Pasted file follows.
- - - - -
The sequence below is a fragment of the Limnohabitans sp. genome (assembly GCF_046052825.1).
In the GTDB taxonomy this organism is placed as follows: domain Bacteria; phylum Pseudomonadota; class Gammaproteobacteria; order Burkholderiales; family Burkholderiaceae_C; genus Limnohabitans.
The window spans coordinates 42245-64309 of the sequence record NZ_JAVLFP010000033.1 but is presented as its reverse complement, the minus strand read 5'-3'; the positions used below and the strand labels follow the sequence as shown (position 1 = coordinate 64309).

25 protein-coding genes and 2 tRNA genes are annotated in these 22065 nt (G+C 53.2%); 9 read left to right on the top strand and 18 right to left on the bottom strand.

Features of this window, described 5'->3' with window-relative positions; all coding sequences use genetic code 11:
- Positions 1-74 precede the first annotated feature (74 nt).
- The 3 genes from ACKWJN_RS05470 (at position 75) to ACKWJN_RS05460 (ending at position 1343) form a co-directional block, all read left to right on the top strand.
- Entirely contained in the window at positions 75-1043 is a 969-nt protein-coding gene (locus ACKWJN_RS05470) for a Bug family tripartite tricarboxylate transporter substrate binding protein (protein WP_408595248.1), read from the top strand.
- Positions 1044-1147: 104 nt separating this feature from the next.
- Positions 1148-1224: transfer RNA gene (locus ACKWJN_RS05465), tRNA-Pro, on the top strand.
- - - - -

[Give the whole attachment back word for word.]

The sequence below is a fragment of the Limnohabitans sp. genome (assembly GCF_046052825.1).
In the GTDB taxonomy this organism is placed as follows: domain Bacteria; phylum Pseudomonadota; class Gammaproteobacteria; order Burkholderiales; family Burkholderiaceae_C; genus Limnohabitans.
The window spans coordinates 42245-64309 of the sequence record NZ_JAVLFP010000033.1 but is presented as its reverse complement, the minus strand read 5'-3'; the positions used below and the strand labels follow the sequence as shown (position 1 = coordinate 64309).

25 protein-coding genes and 2 tRNA genes are annotated in these 22065 nt (G+C 53.2%); 9 read left to right on the top strand and 18 right to left on the bottom strand.

Features of this window, described 5'->3' with window-relative positions; all coding sequences use genetic code 11:
- Positions 1-74 precede the first annotated feature (74 nt).
- The 3 genes from ACKWJN_RS05470 (at position 75) to ACKWJN_RS05460 (ending at position 1343) form a co-directional block, all read left to right on the top strand.
- Entirely contained in the window at positions 75-1043 is a 969-nt protein-coding gene (locus ACKWJN_RS05470) for a Bug family tripartite tricarboxylate transporter substrate binding protein (protein WP_408595248.1), read from the top strand.
- Positions 1044-1147: 104 nt separating this feature from the next.
- Positions 1148-1224: transfer RNA gene (locus ACKWJN_RS05465), tRNA-Pro, on the top strand.